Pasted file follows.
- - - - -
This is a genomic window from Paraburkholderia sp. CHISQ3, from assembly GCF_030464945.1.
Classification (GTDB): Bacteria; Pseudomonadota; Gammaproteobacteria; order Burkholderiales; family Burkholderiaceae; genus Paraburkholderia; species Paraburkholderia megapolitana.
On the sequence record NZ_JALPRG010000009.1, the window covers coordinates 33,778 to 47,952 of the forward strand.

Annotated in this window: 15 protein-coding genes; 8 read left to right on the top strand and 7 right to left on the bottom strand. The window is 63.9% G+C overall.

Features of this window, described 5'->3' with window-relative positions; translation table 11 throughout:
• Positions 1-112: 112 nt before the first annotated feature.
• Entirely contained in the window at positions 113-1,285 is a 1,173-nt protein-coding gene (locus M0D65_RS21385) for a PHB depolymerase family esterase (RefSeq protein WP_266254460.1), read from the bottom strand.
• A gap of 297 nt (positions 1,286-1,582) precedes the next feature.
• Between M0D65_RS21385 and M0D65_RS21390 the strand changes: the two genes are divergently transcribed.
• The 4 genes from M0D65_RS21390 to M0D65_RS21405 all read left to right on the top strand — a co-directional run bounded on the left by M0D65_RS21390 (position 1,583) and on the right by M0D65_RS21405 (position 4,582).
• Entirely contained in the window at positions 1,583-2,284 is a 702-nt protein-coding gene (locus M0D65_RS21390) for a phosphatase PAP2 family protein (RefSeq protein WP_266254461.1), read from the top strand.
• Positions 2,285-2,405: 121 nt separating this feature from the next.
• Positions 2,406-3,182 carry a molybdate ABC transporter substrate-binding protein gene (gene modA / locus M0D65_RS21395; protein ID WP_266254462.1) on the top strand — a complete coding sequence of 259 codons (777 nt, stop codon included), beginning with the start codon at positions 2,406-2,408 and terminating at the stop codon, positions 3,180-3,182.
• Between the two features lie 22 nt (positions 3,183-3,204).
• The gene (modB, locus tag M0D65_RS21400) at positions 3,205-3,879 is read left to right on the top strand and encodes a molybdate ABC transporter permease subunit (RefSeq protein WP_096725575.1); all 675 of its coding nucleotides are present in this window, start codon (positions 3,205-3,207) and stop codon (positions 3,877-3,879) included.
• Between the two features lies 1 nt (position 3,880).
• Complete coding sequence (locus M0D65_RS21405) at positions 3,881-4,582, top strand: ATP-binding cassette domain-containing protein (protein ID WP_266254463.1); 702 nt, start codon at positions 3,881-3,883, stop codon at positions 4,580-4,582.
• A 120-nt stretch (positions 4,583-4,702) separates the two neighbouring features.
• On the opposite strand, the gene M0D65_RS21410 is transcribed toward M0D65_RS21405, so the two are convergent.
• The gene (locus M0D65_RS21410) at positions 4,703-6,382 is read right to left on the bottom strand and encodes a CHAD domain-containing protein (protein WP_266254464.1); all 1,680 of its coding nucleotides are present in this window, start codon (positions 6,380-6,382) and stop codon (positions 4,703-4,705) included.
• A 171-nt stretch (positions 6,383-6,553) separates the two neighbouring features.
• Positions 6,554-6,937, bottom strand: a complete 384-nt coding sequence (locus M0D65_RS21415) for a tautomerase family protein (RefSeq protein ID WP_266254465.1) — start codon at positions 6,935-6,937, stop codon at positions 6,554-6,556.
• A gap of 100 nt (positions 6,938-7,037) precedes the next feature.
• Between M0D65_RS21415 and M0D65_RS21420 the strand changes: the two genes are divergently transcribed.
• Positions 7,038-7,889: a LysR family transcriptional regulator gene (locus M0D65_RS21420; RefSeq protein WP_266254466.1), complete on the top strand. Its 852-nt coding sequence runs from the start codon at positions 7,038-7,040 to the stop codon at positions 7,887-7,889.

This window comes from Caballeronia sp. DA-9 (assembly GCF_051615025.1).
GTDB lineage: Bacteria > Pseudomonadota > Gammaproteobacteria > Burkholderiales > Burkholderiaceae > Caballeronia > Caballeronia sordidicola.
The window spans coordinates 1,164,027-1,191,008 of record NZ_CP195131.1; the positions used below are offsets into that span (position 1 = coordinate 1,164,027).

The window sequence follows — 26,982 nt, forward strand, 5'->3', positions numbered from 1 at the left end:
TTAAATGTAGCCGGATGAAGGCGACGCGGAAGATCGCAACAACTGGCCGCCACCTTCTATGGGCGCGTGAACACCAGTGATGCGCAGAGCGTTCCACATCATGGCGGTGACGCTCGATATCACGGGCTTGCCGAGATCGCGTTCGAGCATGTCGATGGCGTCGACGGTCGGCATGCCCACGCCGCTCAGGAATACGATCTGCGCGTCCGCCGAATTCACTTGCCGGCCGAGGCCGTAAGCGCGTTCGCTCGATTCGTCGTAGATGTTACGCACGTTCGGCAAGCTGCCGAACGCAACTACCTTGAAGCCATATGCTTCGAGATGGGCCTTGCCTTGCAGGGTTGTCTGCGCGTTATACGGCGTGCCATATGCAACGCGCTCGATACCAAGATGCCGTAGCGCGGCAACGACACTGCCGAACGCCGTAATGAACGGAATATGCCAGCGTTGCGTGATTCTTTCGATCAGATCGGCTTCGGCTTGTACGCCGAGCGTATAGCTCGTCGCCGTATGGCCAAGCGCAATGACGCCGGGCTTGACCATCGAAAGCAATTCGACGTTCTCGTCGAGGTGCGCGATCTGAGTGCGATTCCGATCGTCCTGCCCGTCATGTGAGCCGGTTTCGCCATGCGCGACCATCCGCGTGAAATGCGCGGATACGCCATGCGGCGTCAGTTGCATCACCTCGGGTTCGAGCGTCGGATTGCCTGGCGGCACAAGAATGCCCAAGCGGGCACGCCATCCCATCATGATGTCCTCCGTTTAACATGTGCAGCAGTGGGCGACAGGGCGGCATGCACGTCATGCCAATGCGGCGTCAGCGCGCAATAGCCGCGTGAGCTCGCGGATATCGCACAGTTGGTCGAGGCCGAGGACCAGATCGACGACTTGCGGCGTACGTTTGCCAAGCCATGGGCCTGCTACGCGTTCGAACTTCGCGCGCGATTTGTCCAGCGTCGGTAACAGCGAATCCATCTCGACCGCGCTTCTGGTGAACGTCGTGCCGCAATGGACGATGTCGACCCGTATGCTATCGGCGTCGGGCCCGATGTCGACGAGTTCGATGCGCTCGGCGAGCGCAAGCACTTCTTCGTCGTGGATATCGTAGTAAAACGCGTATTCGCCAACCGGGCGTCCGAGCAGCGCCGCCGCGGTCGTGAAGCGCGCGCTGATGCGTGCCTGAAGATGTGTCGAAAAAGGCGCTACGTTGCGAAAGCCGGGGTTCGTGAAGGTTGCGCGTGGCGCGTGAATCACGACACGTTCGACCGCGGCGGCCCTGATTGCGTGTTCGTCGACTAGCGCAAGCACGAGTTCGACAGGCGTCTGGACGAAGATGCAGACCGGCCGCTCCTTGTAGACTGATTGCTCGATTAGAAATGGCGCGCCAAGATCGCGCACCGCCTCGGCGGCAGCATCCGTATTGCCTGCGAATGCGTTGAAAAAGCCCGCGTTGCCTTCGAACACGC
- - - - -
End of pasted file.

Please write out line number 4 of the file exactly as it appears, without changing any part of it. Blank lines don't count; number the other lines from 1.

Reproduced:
Annotated in this window: 15 protein-coding genes; 8 read left to right on the top strand and 7 right to left on the bottom strand. The window is 63.9% G+C overall.